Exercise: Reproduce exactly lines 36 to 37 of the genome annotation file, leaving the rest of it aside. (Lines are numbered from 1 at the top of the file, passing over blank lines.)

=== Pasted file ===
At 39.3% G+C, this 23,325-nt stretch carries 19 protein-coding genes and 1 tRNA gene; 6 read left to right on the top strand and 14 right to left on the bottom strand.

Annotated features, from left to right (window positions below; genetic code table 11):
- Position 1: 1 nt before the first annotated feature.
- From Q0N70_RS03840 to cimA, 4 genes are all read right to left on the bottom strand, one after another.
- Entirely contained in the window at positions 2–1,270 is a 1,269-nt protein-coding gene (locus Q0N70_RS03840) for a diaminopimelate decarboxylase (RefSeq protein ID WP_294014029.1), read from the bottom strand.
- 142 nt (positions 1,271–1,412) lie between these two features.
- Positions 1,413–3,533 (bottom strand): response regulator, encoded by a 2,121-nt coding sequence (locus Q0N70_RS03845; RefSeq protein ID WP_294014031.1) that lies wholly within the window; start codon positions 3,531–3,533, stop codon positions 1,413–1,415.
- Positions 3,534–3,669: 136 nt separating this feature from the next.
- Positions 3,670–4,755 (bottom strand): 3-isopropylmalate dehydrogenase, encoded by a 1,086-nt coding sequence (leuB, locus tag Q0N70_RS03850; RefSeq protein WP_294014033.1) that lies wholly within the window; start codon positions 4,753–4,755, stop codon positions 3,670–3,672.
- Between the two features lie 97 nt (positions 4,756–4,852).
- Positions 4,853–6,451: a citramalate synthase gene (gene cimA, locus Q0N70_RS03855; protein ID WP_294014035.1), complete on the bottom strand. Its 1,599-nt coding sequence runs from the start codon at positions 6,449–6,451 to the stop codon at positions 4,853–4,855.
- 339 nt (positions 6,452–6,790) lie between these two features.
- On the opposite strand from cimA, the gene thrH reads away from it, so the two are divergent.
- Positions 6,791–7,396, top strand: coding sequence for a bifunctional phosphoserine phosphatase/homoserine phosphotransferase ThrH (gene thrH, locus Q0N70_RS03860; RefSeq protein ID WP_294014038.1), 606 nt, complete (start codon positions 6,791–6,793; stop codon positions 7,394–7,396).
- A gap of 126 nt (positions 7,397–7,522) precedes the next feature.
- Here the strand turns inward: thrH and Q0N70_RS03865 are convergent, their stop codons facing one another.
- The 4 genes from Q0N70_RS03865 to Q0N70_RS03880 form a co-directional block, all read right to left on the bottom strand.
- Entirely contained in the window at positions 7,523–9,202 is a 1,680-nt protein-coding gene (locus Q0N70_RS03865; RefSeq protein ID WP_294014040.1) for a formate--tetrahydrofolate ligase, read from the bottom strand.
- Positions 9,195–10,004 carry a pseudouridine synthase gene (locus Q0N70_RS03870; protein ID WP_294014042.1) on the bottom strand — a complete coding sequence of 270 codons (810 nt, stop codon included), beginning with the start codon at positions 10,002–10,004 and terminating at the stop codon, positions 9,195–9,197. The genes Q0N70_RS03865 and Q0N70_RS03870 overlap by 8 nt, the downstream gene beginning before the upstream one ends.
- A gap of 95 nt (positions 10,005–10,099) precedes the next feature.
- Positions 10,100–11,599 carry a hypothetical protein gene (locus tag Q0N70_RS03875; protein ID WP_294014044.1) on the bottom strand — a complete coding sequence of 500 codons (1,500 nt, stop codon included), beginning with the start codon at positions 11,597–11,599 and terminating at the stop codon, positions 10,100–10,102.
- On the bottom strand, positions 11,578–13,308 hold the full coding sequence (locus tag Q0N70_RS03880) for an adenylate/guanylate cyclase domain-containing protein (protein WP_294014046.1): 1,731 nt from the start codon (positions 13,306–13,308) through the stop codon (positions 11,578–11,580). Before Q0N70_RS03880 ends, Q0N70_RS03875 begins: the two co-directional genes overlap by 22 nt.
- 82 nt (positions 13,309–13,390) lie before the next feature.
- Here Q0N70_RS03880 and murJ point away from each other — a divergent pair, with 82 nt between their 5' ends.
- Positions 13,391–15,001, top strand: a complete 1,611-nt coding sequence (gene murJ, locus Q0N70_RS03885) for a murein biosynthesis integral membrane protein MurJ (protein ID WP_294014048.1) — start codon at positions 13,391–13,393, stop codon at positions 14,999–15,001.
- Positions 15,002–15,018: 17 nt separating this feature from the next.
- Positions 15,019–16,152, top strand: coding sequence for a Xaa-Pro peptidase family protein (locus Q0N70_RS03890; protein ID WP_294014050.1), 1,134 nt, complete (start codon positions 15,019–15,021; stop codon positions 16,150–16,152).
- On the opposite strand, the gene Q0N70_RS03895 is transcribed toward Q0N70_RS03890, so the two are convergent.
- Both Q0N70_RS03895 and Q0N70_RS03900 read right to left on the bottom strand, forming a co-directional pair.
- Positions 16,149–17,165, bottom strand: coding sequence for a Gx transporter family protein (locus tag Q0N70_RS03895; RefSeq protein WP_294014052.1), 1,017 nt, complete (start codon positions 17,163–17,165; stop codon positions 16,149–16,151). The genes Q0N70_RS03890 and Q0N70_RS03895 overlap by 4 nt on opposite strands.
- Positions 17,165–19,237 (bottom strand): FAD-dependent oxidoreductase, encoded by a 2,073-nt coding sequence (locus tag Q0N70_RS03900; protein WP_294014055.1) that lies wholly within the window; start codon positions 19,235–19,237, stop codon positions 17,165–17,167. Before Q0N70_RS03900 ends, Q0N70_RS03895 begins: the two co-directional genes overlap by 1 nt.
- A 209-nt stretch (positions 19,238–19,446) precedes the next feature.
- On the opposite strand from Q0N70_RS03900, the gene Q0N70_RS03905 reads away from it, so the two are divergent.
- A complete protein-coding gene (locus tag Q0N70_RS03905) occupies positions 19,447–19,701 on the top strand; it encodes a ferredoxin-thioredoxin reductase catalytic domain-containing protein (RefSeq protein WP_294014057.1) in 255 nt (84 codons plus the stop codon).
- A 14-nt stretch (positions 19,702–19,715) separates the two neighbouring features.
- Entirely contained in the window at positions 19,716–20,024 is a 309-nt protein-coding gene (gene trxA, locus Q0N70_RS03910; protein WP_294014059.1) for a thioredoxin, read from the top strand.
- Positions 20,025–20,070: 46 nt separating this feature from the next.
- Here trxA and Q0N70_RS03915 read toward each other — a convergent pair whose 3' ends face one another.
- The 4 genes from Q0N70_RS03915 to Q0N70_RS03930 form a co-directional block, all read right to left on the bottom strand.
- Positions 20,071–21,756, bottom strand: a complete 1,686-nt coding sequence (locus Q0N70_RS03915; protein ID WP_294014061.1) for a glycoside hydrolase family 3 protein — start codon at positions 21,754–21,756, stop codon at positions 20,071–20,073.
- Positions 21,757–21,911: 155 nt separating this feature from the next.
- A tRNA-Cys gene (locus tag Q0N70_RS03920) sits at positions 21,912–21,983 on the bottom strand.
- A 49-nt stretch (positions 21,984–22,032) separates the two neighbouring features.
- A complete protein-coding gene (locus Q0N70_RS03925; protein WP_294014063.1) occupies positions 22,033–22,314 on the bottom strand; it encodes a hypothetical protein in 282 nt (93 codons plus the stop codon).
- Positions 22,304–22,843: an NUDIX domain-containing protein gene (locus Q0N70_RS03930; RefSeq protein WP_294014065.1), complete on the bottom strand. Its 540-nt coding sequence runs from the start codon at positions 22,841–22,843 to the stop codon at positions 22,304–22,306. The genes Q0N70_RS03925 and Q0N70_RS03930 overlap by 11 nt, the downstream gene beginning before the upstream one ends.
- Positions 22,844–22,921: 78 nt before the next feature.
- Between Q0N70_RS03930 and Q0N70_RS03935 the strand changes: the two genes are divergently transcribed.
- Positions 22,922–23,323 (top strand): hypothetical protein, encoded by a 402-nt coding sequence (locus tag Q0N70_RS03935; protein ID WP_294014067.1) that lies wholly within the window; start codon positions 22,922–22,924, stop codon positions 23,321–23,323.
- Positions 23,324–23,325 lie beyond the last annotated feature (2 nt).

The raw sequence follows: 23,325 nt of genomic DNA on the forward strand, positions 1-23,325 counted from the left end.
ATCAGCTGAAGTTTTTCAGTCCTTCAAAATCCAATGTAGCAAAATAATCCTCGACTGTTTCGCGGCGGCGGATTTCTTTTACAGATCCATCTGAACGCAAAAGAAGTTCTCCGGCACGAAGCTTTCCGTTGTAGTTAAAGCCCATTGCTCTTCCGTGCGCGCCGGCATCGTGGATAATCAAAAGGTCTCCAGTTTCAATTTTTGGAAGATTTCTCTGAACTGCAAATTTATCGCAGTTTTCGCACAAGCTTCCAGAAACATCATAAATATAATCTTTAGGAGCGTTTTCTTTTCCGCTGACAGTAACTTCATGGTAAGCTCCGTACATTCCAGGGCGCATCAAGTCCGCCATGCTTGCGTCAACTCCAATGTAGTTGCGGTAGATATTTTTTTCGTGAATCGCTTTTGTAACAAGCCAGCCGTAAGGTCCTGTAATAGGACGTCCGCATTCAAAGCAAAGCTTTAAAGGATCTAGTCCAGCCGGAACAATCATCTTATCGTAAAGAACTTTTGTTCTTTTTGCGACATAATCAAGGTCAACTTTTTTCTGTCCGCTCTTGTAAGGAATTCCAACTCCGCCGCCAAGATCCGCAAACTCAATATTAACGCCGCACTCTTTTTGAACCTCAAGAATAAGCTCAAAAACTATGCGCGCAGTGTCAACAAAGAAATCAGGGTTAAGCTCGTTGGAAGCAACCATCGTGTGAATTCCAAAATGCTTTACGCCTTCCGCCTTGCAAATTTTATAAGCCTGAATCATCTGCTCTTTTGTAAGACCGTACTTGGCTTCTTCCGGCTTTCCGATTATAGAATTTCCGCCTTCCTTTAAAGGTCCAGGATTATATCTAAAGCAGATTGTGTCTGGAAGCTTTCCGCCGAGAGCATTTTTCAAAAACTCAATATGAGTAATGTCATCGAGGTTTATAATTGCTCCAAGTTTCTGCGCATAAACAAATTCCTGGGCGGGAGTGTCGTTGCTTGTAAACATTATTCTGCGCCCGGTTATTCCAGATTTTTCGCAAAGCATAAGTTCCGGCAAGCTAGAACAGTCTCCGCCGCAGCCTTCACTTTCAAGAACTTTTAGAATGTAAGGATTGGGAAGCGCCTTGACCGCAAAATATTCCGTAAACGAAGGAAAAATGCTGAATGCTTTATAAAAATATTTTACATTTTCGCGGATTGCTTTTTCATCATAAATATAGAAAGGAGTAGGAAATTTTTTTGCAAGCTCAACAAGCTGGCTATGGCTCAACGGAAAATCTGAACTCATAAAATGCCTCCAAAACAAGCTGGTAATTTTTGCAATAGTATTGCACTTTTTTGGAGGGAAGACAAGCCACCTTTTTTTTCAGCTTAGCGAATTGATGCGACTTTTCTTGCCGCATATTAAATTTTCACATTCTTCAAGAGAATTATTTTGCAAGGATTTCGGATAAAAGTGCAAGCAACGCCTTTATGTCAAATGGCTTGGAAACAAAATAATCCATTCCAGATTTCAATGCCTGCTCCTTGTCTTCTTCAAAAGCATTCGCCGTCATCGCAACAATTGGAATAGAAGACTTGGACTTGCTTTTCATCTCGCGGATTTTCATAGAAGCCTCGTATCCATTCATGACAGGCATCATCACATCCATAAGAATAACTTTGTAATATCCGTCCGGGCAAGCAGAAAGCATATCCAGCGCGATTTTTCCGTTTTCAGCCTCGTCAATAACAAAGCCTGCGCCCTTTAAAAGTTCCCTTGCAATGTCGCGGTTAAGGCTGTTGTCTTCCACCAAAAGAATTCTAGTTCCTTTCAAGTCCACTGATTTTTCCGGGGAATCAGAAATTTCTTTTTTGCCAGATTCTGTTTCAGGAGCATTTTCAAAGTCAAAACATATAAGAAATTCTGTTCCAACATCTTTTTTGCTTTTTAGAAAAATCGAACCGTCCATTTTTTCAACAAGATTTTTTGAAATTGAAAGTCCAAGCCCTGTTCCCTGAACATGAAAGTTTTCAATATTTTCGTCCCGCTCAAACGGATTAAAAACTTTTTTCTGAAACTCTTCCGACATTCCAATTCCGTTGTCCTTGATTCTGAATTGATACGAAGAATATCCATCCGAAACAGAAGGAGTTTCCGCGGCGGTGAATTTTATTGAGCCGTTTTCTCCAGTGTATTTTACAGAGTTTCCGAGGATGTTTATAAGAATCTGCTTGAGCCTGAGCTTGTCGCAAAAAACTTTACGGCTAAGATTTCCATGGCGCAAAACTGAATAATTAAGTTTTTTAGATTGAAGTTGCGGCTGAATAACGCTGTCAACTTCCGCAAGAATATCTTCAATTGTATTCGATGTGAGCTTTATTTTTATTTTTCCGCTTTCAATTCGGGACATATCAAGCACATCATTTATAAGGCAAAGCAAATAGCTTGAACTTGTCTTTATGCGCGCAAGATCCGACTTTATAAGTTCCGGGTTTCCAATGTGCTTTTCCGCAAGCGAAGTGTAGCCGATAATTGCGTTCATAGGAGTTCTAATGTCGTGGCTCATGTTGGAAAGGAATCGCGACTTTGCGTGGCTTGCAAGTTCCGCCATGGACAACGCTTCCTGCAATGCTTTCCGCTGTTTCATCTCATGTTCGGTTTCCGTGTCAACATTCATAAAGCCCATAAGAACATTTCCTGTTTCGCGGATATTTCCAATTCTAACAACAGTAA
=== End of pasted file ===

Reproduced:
- Entirely contained in the window at positions 19,716–20,024 is a 309-nt protein-coding gene (gene trxA, locus Q0N70_RS03910; protein WP_294014059.1) for a thioredoxin, read from the top strand.
- Positions 20,025–20,070: 46 nt separating this feature from the next.